The variety of foods consumed at a time, makes the cooking quite elaborate and each step quite time-consuming. Chinese food tastes best when cooked fresh just before serving, though the chopping and boiling can be done before. The final dish tastes best only if the vegetables are cut to perfection in thin slices for some and chunks for others, the rice has to be boiled till just soft, and noodles when boiled, must not lose their firmness. Overcooked ingredients will never taste like Chinese food at all.

Popularly used vegetables for preparing a Chinese meal include bamboo shoots, mushrooms, cabbage, carrots and beans, capsicum, bean sprouts, corn, peas, and spinach. The flavor enhancers include onions, ginger, garlic, parsley, chilies, a dozen sauces, and monosodium glutamate, which is now discouraged from use due to its high sodium content. A recent trend has been to use a lot of tofu, a cheese-like extract from soymilk. It is a perfect substitute of meats for vegetarians.

The Chinese are great meat eaters and can actually eat the meat of any living thing that moves! The starters and the main meal will have various types of meat from beef, pork and lamb, to chicken and seafood. Shell foods like crab, shrimp, oysters and clams are a delicacy. But now one finds that the Chinese menu varies from place to place depending upon the meal preferences of the residents.

A typical Chinese meal starts with appetizers, salad and soup, each with its fair share of vegetables and meats. The appetizers can be fried or steamed. With the present wave of vegetarianism many preparations are made without meat, but taste just as good. The main meal would include, rice, noodles or both to go with a meat dish, stir fried vegetables and some seafood. The meats are often served boneless, and the fish is even served whole.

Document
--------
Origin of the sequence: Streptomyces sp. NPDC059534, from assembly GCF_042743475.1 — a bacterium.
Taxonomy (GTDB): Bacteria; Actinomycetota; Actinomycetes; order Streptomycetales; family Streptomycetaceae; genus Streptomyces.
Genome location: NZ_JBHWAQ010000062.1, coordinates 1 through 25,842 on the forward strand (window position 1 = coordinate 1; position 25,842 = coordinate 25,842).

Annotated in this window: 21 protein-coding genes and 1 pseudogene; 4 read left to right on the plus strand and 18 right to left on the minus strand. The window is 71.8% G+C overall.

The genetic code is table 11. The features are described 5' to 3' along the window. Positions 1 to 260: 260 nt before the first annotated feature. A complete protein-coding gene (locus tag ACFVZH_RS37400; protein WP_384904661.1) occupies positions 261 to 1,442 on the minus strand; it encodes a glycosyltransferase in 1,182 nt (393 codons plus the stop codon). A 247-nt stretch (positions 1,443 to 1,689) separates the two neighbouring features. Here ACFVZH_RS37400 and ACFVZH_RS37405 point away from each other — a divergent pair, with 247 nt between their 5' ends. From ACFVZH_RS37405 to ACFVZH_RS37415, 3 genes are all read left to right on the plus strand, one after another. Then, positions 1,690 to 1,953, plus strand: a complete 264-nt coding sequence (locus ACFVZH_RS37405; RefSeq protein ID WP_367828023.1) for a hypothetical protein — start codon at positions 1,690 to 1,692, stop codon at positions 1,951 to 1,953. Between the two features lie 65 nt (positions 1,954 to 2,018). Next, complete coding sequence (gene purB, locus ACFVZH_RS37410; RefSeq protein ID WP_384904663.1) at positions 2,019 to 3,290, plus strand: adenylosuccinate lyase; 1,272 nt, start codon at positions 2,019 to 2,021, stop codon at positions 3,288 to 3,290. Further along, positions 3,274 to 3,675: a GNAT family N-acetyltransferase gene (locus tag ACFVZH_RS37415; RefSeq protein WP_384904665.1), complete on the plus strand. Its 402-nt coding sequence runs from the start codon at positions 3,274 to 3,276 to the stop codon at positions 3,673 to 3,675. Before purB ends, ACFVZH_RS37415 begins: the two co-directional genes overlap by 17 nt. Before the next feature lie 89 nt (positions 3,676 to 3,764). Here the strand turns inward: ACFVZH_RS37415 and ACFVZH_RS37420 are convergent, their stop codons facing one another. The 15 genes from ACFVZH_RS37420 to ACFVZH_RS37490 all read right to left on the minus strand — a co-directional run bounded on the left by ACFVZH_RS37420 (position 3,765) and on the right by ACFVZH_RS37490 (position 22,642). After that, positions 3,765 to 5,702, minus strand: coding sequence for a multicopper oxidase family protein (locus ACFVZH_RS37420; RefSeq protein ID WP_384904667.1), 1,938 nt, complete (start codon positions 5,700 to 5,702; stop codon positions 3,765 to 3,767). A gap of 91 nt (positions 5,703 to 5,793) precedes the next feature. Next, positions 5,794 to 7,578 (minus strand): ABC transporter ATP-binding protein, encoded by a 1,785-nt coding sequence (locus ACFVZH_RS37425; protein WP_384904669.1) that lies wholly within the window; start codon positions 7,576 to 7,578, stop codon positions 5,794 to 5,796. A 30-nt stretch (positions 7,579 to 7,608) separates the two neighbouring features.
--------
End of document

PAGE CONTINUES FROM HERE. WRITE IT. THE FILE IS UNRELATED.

Chinese food goes well with wines, but the perfect accompaniment is endless cups of fragrant Chinese tea. The tea helps to dilute the oil content of food and makes it easier to digest. The meal can be ended with some plum brandy or a dessert of sweet pancakes or deep fried fruits.

There is perhaps no city or town that does not have a Chinese restaurant within driving distance. This only goes to show how popular Chinese cuisine has become. It certainly ranks amongst the more nutritious cuisines.

Article Source: http://ezineseeker.com/?expert=Anu_Seth

About Chinese Cooking

Chinese cooking has a main feature diversified by color, aromatic and excellent taste. There are 5 elements of flavors-sweet, sour, bitter, pungent and salty which are different with Western cooking of the additional one of the special spice flavors that is pungent. Chinese believe food is the most appreciate and important in their life “Hunger breeds discontent” and this is the culture of Oriental Chinese Cuisine. This traditional culture believes and home cook recipes was bringing Chinese cooking continuing developed in the highest level.

Basically, each daily meal should have basic “3 dishes 1 soup” with the rice for home cook recipes but the celebrities additional dishes will be eaten. There are 8 types of staple foods in Chinese cooking recipes. Rice is the major staple food in the Chinese cuisine and normally eaten in form of steamed rice. In Chinese, Pasta was called as Noodle which is the secondary staple food. There is plethora of size, shape and texture of noodle and normally either come with dry or fresh. The famous noodle is called “Sou Mian” which the noodle type is long, slim and soft. During the birthday date, Chinese people especially the eldest will eat this “Sou Mian” because Chinese believe it will bring longevity and healthy life. Besides that, soybeans, wheat, vegetables, herbs, seasoning and desserts are the staple food in Chinese cooking. The famous seasoning sauces are soya sauce, oyster sauce, rice vinegar, fish sauce, fermented tofu (furu) and hoisin sauce. For the spice types, ginger, white pepper, garlic, spring onion and sesame oil are usually used in Chinese cooking.